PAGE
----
Barbados elections: A sweeping change
BRIDGETOWN, Barbados, January 16, 2008 - The Democratic Labour Party (DLP) has wrested the reins of power from the Barbados Labour Party (BLP) to become the new governing administration of
The DLP’s decisive win of 20 out of the 30 House of Assembly seats put an end to the historic attempt by the BLP to become the first party in
Despite succeeding where his party failed, a visibly shaken former Prime Minister Owen Arthur expressed uncertainty about his political future as the poll results unfolded just after midnight Tuesday.
“I will discuss that matter with my colleagues before I speak to the public about it,” he said from the steps of his alma mater, the
Acknowledging that his party’s defeat was an example of “democracy in action”, Arthur also extended congratulations to the succeeding DLP government.
Throughout the election both parties traded accusations that the other had succumbed to bribery and influence in one form or the other.
The BLP injected an element of diplomatic intrigue when it accused the DLP of backdoor dealings with rogue state
Prime Minister-elect David Thompson said in an interview just after midnight Tuesday that he put the success of the DLP’s campaign down to its hammering home three messages that resonated most with the Barbadian people:
the cost of living,
and the status of the state-run Queen Elizabeth Hospital.
He promised to address the cost of living in the budget, which he said would be delivered “shortly”.
The BLP ran a campaign largely on the strength of its stewardship over the last 14 years, especially
Thompson and his DLP candidates sought to poke holes in the BLP record with charges of mismanagement of public funds totalling over $700 million in cost overruns on various government projects over that tenure.
Thompson told the media in his interview that one of the DLP’s first tasks as the new government would be to bring forensic auditing to bear on a number of government projects and statutory corporations that had been questioned by his team when they were in opposition.
“The idea of long commissions of enquiry that do not solve anything are not my style. Forensic audits are more clinical, they are more superior in terms of clarity,” Thompson said as he set the tone for his administration.
The attorney also extended the olive branch to those in the electorate who voted for the BLP. “Let us let the election subside and get through the process of building a new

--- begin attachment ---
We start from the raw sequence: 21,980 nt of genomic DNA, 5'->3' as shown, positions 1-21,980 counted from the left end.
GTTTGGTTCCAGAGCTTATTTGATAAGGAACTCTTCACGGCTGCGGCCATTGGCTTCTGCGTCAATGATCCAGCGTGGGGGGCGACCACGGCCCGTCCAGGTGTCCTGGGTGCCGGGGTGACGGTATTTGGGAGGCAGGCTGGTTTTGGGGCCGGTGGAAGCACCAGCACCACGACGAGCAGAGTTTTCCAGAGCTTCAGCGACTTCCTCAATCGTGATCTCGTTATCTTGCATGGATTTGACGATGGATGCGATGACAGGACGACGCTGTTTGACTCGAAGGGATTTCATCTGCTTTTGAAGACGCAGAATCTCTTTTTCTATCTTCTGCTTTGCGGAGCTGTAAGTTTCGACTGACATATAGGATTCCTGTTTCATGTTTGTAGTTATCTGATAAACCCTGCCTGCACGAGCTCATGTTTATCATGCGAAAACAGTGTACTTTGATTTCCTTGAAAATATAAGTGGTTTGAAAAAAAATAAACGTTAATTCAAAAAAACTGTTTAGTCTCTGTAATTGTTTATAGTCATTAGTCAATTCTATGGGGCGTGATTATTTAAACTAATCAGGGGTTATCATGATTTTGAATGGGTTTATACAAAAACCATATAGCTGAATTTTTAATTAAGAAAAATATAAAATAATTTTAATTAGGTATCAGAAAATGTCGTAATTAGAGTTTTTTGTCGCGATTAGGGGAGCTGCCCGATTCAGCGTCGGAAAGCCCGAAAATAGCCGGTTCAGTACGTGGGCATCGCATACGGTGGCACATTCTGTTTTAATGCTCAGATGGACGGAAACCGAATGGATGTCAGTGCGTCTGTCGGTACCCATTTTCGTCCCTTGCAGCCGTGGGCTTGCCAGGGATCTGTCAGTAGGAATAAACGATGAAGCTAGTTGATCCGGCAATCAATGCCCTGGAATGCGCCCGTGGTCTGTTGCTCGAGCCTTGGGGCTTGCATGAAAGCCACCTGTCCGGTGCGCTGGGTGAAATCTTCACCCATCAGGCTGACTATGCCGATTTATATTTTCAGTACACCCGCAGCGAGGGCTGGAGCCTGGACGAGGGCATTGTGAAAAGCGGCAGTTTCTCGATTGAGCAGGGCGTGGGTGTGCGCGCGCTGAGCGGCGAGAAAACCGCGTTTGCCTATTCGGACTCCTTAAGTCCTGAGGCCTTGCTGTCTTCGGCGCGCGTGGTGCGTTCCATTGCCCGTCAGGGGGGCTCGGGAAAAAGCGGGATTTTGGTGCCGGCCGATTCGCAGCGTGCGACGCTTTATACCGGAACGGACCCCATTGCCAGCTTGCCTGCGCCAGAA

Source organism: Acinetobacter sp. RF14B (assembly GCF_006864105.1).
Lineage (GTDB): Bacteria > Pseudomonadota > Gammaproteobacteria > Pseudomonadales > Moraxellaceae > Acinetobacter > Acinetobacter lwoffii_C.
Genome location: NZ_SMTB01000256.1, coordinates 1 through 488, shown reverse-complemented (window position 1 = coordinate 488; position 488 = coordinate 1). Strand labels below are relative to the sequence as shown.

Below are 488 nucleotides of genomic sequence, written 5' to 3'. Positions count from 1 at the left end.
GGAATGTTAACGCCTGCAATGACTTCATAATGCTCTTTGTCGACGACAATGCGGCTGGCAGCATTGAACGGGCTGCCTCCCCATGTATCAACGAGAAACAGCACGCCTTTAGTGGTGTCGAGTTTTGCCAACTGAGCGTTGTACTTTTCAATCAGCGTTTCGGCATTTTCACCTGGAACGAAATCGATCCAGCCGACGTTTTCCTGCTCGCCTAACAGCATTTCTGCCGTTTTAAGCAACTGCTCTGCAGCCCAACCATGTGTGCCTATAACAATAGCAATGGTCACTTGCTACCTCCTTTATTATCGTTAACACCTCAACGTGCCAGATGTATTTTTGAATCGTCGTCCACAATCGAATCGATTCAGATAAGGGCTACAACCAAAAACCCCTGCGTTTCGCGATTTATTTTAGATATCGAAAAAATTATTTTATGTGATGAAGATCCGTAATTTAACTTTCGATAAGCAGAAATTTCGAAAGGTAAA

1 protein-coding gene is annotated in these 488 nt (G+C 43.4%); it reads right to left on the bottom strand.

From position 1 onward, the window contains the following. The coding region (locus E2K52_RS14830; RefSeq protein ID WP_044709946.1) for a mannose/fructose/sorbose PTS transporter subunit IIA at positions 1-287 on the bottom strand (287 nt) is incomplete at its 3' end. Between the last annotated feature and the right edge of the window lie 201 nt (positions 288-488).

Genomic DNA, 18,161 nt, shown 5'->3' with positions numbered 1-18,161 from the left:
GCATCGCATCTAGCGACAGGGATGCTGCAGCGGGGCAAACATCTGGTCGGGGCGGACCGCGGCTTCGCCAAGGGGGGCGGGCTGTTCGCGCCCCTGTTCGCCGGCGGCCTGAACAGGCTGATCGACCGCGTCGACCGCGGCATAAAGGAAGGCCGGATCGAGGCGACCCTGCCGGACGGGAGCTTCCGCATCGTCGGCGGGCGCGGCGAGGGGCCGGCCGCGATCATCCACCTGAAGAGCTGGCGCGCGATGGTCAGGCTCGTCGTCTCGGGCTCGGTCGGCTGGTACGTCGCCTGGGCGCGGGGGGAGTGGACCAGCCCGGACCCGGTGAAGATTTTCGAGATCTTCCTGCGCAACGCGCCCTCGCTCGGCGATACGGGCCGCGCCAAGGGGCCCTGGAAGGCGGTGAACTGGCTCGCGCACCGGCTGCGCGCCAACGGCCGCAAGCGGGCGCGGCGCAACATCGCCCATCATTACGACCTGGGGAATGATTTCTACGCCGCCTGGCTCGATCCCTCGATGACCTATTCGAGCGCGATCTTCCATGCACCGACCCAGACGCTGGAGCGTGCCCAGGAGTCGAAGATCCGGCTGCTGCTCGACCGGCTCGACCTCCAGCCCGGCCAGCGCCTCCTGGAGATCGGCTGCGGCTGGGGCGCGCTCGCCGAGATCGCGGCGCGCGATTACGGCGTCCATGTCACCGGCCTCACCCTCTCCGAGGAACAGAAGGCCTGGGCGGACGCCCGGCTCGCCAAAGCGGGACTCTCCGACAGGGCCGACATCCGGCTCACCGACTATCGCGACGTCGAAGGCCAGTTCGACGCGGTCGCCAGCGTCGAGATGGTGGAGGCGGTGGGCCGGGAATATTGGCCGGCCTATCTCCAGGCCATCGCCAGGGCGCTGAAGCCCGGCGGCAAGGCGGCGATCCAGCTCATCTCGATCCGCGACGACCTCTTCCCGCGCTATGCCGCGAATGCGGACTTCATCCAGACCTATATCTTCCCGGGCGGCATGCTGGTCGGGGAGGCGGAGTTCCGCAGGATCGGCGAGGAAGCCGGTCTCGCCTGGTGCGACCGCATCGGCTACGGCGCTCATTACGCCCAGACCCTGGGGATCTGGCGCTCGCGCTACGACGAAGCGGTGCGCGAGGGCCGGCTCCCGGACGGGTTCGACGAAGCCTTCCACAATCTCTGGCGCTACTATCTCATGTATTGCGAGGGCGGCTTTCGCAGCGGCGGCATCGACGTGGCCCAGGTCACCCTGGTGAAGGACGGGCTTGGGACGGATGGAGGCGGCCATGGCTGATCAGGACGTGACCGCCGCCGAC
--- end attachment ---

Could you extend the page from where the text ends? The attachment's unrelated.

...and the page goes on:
Shock defeat for high profile BLP party members
The BLP’s loss saw the shock defeat of some of its more high profile politicians, including at least two who had been tipped to be future leaders of the party at one time or the other – former minister of housing Reginald Farley and former minister of state in the Prime Minister’s office in the ruling BLP, Clyde Mascoll. Mascoll himself made history in 2007 when he became the first leader of a political party in
Mascoll’s St Michael North West battle was one of the most closely watched of this election as the pundits and public alike waited to see if voters in that district would pick personality over party this time around. In the end, party allegiance won out and DLP general secretary and trade specialist Chris Sinckler pipped the former University of the
CADRES poll confirmed by results
The DLP’s win confirmed the predictions of the Caribbean Development Research Services (CADRES) published in the local Press last Friday that there would be a swing against the ruling BLP Government.
This, said CADRES director Peter Wickham at the time, could guarantee the DLP at least 20 seats this time around. Despite attempts by the BLP to discredit the poll after its results were released, and conflicting results from a Cave Hill Associates Polling Organisation (CHAPO) poll that predicted the BLP winning through seizing between 16 and 20 seats, the CADRES results were conclusively borne out by the voters.
This ballot also sees the Barbadian electorate join a regional momentum that has seen four incumbent political parties within CARICOM fail hold on to power for another term within the last 13 months.
The first to fall was the Kenny Anthony-led St Lucia Labour Party, which lost in its bid for a third term to the United Workers Party on December 11, 2006.
The next defeat came in the
The last power shift came in